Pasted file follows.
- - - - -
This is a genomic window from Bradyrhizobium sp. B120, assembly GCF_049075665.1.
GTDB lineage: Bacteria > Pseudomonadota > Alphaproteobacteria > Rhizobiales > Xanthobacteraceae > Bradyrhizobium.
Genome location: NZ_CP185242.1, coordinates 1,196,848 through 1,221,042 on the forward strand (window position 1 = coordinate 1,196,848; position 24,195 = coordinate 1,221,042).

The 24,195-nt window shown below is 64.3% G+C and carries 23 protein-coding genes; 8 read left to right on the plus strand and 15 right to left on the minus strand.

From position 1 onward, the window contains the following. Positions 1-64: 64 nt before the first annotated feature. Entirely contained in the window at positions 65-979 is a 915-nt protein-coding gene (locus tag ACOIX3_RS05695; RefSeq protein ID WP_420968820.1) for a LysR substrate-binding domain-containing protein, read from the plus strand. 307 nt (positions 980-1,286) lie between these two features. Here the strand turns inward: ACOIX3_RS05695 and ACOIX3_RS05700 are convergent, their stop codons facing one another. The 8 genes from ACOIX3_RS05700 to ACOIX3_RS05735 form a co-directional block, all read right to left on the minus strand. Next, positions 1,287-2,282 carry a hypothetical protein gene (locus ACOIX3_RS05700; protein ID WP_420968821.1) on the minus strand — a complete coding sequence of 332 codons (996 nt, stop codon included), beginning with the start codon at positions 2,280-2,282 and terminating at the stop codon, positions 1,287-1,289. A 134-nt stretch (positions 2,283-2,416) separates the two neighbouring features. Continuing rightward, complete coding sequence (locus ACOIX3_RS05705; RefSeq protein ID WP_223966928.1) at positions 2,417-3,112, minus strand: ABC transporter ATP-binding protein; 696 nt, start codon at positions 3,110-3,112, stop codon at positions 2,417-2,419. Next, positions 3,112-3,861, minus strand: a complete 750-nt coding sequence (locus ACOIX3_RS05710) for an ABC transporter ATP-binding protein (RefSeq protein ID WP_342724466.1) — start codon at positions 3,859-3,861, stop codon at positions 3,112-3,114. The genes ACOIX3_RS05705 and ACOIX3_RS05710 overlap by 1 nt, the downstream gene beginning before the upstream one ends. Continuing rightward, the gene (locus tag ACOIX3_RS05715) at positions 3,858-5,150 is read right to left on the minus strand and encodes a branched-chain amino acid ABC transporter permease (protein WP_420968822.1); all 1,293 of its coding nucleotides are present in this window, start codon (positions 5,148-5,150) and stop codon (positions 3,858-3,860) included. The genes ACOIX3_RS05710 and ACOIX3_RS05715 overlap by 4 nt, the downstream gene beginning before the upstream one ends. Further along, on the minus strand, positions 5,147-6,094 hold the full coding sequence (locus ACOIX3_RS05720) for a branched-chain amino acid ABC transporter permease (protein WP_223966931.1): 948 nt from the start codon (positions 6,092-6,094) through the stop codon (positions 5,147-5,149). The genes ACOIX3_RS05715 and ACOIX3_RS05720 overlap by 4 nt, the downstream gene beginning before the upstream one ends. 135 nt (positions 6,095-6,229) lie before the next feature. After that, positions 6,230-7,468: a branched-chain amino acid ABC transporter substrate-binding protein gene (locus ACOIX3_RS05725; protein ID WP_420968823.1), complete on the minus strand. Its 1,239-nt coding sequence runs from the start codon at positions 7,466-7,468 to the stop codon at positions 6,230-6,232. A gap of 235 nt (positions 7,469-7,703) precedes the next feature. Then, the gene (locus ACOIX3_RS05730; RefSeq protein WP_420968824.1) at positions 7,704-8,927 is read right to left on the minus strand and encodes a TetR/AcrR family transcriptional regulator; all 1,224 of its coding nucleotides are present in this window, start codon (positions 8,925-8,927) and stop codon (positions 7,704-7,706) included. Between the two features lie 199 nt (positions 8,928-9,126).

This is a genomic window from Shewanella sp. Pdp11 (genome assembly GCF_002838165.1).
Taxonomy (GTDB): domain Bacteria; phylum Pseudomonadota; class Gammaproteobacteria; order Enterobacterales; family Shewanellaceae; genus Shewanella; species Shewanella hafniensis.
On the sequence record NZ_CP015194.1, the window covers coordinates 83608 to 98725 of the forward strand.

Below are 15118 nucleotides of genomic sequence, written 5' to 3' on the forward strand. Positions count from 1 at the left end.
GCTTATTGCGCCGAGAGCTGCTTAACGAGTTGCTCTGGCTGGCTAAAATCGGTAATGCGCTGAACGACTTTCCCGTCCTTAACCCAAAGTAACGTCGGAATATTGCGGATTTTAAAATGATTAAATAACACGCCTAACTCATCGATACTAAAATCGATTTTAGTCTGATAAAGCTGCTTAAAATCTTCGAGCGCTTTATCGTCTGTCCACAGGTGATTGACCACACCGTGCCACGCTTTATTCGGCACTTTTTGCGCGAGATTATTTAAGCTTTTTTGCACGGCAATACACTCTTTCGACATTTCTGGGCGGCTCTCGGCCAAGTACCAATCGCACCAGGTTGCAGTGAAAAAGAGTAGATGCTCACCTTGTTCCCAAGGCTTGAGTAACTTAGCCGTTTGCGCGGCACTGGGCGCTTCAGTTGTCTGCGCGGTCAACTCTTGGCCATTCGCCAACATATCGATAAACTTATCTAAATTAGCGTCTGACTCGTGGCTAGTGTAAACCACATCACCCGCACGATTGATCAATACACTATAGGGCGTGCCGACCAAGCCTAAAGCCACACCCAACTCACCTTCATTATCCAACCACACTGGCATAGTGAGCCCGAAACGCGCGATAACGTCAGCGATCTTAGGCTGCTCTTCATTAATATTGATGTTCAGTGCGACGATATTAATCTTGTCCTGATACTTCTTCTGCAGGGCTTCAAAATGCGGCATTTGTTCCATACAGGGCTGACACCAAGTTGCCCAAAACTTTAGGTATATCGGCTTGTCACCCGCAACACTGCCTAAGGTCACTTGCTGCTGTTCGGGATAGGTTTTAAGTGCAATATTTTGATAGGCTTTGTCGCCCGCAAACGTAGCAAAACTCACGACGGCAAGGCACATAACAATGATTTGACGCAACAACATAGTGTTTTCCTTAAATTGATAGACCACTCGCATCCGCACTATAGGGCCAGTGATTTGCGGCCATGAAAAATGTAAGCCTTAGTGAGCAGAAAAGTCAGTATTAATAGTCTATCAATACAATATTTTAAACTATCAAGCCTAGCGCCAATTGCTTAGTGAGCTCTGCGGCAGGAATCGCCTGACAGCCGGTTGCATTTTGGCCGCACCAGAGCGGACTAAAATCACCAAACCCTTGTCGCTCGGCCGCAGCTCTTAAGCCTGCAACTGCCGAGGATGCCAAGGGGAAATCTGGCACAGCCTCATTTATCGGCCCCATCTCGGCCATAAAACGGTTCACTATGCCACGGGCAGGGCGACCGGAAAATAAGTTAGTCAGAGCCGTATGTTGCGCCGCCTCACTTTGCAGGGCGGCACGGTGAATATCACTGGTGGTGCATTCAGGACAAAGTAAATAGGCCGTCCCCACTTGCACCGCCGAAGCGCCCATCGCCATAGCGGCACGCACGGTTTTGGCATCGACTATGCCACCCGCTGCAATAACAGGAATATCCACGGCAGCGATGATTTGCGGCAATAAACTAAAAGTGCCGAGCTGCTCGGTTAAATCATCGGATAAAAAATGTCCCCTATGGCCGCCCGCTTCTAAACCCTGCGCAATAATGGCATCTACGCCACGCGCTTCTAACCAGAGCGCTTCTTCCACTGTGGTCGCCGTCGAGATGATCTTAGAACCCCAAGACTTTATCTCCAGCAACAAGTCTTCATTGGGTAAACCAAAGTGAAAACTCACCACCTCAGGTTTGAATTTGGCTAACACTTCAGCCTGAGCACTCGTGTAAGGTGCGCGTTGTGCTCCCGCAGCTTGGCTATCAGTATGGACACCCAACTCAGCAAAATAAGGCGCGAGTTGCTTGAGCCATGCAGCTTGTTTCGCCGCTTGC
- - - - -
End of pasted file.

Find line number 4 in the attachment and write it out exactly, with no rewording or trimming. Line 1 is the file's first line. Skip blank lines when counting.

The 24,195-nt window shown below is 64.3% G+C and carries 23 protein-coding genes; 8 read left to right on the plus strand and 15 right to left on the minus strand.